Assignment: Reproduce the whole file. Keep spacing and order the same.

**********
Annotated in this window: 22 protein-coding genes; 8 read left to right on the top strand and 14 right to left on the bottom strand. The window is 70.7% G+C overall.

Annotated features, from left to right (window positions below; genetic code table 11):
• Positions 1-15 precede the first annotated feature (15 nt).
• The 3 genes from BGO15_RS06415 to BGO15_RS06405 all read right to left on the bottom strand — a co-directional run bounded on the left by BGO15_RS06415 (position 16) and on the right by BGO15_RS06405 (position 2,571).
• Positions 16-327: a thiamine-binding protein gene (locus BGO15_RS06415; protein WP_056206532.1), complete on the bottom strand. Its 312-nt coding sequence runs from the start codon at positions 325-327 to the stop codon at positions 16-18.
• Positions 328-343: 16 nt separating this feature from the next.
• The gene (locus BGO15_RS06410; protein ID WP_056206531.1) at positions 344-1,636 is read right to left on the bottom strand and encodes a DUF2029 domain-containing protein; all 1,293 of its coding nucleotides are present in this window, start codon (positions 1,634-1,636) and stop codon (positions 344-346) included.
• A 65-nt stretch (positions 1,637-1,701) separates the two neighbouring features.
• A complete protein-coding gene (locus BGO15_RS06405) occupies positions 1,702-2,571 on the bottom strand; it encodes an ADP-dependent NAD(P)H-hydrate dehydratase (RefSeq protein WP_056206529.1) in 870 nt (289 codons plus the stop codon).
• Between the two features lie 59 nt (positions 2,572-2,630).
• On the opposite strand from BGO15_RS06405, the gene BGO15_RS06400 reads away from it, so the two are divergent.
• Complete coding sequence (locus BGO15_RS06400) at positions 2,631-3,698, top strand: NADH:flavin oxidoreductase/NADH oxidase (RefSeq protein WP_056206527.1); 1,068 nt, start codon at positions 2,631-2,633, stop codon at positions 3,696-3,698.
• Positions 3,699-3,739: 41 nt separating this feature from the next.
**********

Annotated in this window: 22 protein-coding genes; 8 read left to right on the top strand and 14 right to left on the bottom strand. The window is 70.7% G+C overall.

Annotated features, from left to right (window positions below; genetic code table 11):
• Positions 1-15 precede the first annotated feature (15 nt).
• The 3 genes from BGO15_RS06415 to BGO15_RS06405 all read right to left on the bottom strand — a co-directional run bounded on the left by BGO15_RS06415 (position 16) and on the right by BGO15_RS06405 (position 2,571).
• Positions 16-327: a thiamine-binding protein gene (locus BGO15_RS06415; protein WP_056206532.1), complete on the bottom strand. Its 312-nt coding sequence runs from the start codon at positions 325-327 to the stop codon at positions 16-18.
• Positions 328-343: 16 nt separating this feature from the next.
• The gene (locus BGO15_RS06410; protein ID WP_056206531.1) at positions 344-1,636 is read right to left on the bottom strand and encodes a DUF2029 domain-containing protein; all 1,293 of its coding nucleotides are present in this window, start codon (positions 1,634-1,636) and stop codon (positions 344-346) included.
• A 65-nt stretch (positions 1,637-1,701) separates the two neighbouring features.
• A complete protein-coding gene (locus BGO15_RS06405) occupies positions 1,702-2,571 on the bottom strand; it encodes an ADP-dependent NAD(P)H-hydrate dehydratase (RefSeq protein WP_056206529.1) in 870 nt (289 codons plus the stop codon).
• Between the two features lie 59 nt (positions 2,572-2,630).
• On the opposite strand from BGO15_RS06405, the gene BGO15_RS06400 reads away from it, so the two are divergent.
• Complete coding sequence (locus BGO15_RS06400) at positions 2,631-3,698, top strand: NADH:flavin oxidoreductase/NADH oxidase (RefSeq protein WP_056206527.1); 1,068 nt, start codon at positions 2,631-2,633, stop codon at positions 3,696-3,698.
• Positions 3,699-3,739: 41 nt separating this feature from the next.